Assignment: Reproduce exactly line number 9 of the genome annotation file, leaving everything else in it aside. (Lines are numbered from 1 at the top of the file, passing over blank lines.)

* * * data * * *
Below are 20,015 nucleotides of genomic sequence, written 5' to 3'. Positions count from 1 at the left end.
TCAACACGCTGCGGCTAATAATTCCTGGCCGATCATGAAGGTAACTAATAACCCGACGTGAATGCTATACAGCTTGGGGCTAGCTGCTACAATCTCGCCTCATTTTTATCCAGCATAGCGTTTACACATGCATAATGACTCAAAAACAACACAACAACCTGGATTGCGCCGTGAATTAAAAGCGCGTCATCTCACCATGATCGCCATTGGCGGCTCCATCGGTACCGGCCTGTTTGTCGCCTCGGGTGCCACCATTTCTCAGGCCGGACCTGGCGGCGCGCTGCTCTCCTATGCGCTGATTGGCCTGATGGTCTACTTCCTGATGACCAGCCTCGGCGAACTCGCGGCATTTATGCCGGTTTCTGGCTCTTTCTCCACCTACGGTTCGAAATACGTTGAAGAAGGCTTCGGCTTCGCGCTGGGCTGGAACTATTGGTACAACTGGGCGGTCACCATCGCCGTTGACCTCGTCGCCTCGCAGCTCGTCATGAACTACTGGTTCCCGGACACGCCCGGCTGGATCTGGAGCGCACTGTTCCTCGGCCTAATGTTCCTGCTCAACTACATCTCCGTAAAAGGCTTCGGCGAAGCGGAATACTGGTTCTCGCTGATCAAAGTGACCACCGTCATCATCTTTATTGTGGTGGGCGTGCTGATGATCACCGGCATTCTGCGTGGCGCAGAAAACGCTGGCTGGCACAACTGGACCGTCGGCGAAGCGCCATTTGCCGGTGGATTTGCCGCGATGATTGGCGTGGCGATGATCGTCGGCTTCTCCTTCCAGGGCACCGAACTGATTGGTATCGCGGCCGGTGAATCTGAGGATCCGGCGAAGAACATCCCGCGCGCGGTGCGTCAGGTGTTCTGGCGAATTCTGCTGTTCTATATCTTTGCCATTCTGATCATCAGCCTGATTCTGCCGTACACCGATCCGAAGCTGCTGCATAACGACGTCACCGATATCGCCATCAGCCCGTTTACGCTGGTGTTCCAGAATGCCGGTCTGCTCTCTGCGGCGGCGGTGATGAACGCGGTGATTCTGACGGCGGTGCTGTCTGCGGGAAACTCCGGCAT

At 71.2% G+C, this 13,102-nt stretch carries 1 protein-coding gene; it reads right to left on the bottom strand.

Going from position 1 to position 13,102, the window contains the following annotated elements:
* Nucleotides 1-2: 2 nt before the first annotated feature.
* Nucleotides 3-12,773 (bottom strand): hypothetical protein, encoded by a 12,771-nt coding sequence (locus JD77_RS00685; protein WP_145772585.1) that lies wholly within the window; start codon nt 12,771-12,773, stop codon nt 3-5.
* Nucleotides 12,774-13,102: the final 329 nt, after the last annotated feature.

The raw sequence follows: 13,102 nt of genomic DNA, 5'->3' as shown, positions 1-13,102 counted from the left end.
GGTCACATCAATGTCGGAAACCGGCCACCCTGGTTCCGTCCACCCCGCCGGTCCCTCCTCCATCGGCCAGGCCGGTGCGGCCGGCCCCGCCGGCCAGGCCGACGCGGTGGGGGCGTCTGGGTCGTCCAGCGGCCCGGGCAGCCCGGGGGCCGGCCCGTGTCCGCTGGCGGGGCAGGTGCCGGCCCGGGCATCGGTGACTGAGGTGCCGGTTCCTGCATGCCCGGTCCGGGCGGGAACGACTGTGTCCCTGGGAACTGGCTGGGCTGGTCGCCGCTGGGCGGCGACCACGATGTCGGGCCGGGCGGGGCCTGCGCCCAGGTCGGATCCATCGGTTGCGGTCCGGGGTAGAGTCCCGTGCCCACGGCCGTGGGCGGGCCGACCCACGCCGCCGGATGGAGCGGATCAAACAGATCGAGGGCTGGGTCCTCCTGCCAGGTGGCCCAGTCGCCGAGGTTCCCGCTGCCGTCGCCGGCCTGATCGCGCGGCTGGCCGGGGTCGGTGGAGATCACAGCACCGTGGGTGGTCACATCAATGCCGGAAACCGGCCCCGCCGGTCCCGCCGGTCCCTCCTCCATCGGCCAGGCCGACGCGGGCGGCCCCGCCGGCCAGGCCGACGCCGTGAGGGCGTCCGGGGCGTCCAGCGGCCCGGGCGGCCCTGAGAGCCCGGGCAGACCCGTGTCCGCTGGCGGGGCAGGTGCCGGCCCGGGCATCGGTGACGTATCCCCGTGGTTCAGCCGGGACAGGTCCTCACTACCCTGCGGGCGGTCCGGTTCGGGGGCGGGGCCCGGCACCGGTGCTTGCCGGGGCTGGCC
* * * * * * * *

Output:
GGTCACATCAATGTCGGAAACCGGCCACCCTGGTTCCGTCCACCCCGCCGGTCCCTCCTCCATCGGCCAGGCCGGTGCGGCCGGCCCCGCCGGCCAGGCCGACGCGGTGGGGGCGTCTGGGTCGTCCAGCGGCCCGGGCAGCCCGGGGGCCGGCCCGTGTCCGCTGGCGGGGCAGGTGCCGGCCCGGGCATCGGTGACTGAGGTGCCGGTTCCTGCATGCCCGGTCCGGGCGGGAACGACTGTGTCCCTGGGAACTGGCTGGGCTGGTCGCCGCTGGGCGGCGACCACGATGTCGGGCCGGGCGGGGCCTGCGCCCAGGTCGGATCCATCGGTTGCGGTCCGGGGTAGAGTCCCGTGCCCACGGCCGTGGGCGGGCCGACCCACGCCGCCGGATGGAGCGGATCAAACAGATCGAGGGCTGGGTCCTCCTGCCAGGTGGCCCAGTCGCCGAGGTTCCCGCTGCCGTCGCCGGCCTGATCGCGCGGCTGGCCGGGGTCGGTGGAGATCACAGCACCGTGGGTGGTCACATCAATGCCGGAAACCGGCCCCGCCGGTCCCGCCGGTCCCTCCTCCATCGGCCAGGCCGACGCGGGCGGCCCCGCCGGCCAGGCCGACGCCGTGAGGGCGTCCGGGGCGTCCAGCGGCCCGGGCGGCCCTGAGAGCCCGGGCAGACCCGTGTCCGCTGGCGGGGCAGGTGCCGGCCCGGGCATCGGTGACGTATCCCCGTGGTTCAGCCGGGACAGGTCCTCACTACCCTGCGGGCGGTCCGGTTCGGGGGCGGGGCCCGGCACCGGTGCTTGCCGGGGCTGGCC